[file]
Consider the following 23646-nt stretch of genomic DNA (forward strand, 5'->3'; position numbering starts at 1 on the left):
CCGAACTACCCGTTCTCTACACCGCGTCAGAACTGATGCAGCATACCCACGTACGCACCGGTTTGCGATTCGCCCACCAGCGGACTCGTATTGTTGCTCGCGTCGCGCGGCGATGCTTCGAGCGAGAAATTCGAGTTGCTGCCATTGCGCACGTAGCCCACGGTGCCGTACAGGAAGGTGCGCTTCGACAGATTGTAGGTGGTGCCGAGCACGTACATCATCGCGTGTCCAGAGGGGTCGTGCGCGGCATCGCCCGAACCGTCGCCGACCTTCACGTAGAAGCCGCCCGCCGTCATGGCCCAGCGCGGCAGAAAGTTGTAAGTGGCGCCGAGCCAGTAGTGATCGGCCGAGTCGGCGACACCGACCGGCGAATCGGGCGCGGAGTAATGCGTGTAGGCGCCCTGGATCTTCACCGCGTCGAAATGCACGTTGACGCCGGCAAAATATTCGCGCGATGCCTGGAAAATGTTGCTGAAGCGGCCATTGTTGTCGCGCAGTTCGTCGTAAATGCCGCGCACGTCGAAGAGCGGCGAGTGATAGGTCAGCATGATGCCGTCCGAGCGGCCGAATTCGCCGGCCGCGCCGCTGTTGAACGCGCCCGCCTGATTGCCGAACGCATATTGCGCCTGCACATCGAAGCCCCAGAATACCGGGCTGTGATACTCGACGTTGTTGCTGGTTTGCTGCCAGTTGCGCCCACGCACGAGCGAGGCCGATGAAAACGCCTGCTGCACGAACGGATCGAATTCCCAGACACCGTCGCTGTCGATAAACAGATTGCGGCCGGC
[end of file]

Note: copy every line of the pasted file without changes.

Consider the following 23646-nt stretch of genomic DNA (forward strand, 5'->3'; position numbering starts at 1 on the left):
CCGAACTACCCGTTCTCTACACCGCGTCAGAACTGATGCAGCATACCCACGTACGCACCGGTTTGCGATTCGCCCACCAGCGGACTCGTATTGTTGCTCGCGTCGCGCGGCGATGCTTCGAGCGAGAAATTCGAGTTGCTGCCATTGCGCACGTAGCCCACGGTGCCGTACAGGAAGGTGCGCTTCGACAGATTGTAGGTGGTGCCGAGCACGTACATCATCGCGTGTCCAGAGGGGTCGTGCGCGGCATCGCCCGAACCGTCGCCGACCTTCACGTAGAAGCCGCCCGCCGTCATGGCCCAGCGCGGCAGAAAGTTGTAAGTGGCGCCGAGCCAGTAGTGATCGGCCGAGTCGGCGACACCGACCGGCGAATCGGGCGCGGAGTAATGCGTGTAGGCGCCCTGGATCTTCACCGCGTCGAAATGCACGTTGACGCCGGCAAAATATTCGCGCGATGCCTGGAAAATGTTGCTGAAGCGGCCATTGTTGTCGCGCAGTTCGTCGTAAATGCCGCGCACGTCGAAGAGCGGCGAGTGATAGGTCAGCATGATGCCGTCCGAGCGGCCGAATTCGCCGGCCGCGCCGCTGTTGAACGCGCCCGCCTGATTGCCGAACGCATATTGCGCCTGCACATCGAAGCCCCAGAATACCGGGCTGTGATACTCGACGTTGTTGCTGGTTTGCTGCCAGTTGCGCCCACGCACGAGCGAGGCCGATGAAAACGCCTGCTGCACGAACGGATCGAATTCCCAGACACCGTCGCTGTCGATAAACAGATTGCGGCCGGC